The socialist feminist Crystal Catherine Eastman, once well-known, has been largely forgotten in today’s America – undeservedly so. I have written this article in 2018 on the 90th-year anniversary of her death to bring her life and legacy once again to the public eye.
Born in 1881 in Marlborough, Massachusetts, Crystal Eastman was far ahead of her time: many of her views are well ahead of mainstream American society today. She supported the Equal Rights Amendment, which still has not been ratified as part of the U.S. Constitution, though it simply states, “Equality of rights under the law shall not be denied or abridged by the United States or by any state on account of sex.” She also kept her last name upon marriage, which is still fairly rare in recent times, with only approximately 20 percent of women keeping theirs post-marriage in the mid-2010s.1 Eastman was also a pacifist who strongly opposed World War I (co-founding the Women’s International League for Peace and Freedom and the American Union Against Militarism) and would have likely have been devastated by the constant wars fought by America today. As a socialist, she was often persecuted for her outspoken political stance.
Yet much of what she supported did come to fruition in American society, though not all of it within her short lifetime. Eastman supported birth control at a time when it was largely illegal, and was a suffragist, co-founding the Congressional Union for Woman Suffrage. She drafted the legislation that became America’s first workers’ compensation law and co-founded the National Civil Liberties Bureau (which eventually became the American Civil Liberties Union) and served as its attorney-in-charge.
Because of her belief in socialism, she co-founded and acted as an editor for the monthly socialist magazine The Liberator which incorporated contributions from some of the most talented artists and writers of the day; for example, Helen Keller, e. e. cummings, and Wanda Gág. Through the use of affordable materials, working-class people were able to purchase it but there was one setback: the cheap materials made the magazine, and Eastman’s work, hard to preserve which helped contribute to her falling into obscurity.
When the Red Scare began in 1919, she was persecuted and surveilled by the FBI. She could no longer send out her journals, and her speeches were being recorded. Toward the end of her life, she was often unable to find work due to being blacklisted for her political actions and opinions.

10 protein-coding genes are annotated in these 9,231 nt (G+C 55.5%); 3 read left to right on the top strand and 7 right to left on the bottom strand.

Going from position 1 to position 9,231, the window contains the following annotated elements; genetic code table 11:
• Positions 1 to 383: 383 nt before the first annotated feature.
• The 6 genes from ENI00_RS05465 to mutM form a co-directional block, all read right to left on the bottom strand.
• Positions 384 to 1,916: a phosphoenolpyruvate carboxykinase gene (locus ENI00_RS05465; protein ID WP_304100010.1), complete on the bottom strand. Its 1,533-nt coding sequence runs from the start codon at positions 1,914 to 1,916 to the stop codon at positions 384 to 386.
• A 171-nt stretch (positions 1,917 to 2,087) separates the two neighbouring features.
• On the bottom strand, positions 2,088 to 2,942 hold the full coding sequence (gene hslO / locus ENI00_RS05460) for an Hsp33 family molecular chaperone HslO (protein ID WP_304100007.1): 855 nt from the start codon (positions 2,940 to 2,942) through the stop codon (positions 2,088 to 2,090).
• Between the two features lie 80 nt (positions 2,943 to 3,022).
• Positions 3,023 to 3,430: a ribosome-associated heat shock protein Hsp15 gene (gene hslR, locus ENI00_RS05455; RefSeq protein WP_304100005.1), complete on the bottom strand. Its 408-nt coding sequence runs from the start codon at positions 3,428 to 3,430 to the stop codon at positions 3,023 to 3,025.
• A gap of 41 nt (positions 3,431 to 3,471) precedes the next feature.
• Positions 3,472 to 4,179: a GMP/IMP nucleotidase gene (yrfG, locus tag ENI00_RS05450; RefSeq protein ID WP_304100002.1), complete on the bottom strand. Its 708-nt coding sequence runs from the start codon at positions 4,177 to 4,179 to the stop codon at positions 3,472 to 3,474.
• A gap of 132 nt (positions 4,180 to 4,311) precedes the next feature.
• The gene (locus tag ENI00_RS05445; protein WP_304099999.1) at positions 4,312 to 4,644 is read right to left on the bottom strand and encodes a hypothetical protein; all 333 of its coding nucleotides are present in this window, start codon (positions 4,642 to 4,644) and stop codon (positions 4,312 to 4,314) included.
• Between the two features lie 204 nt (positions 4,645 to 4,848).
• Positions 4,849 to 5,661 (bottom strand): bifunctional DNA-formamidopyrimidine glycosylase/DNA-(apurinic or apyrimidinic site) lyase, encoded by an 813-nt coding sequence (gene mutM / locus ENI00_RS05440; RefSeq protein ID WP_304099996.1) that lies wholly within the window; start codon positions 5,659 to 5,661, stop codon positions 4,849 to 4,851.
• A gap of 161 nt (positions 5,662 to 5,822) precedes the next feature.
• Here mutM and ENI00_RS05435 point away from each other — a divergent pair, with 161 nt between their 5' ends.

Eastman died young of nephritis in 1928, at the age of 47. In 2000 she was inducted into the National Women’s Hall of Fame yet has received little attention in the public eye since then. This is a pity, not only for her sake but because of what we as Americans could gain from remembering her. Her life teaches us that the pipe dreams of today – such as women’s suffrage was for much of her life – can be the rights of tomorrow, and that the best way to advance a cause is through collective action, as she did with the Congressional Union for Woman Suffrage. We can also see the importance of collective action in her failures — for example, her advocacy of the Equal Rights Amendment did not succeed because, unlike the suffrage cause, there was no mass movement behind it.
Today, some of her once-failed causes are growing in strength. The Equal Rights Amendment has recently been ratified by Nevada, and is soon to be voted on again in Illinois. Socialism has also deservedly been gaining mainstream attention since the campaign of Bernie Sanders. Now that these causes have gained the support of a collective movement, they can advance to establish the rights championed and in supporting them, we will know not only that we are doing the right thing but that we are following in Eastman’s footsteps.
Lisa Petriello is a feminist democratic socialist writer and activist from the East Coast.
McDermott, J. (2016, September 12). Why So Few Women Keep Their Maiden Names. MEL Magazine. Retrieved from https://melmagazine.com/why-so-few-women-keep-their-maiden-names-e371e5950ec6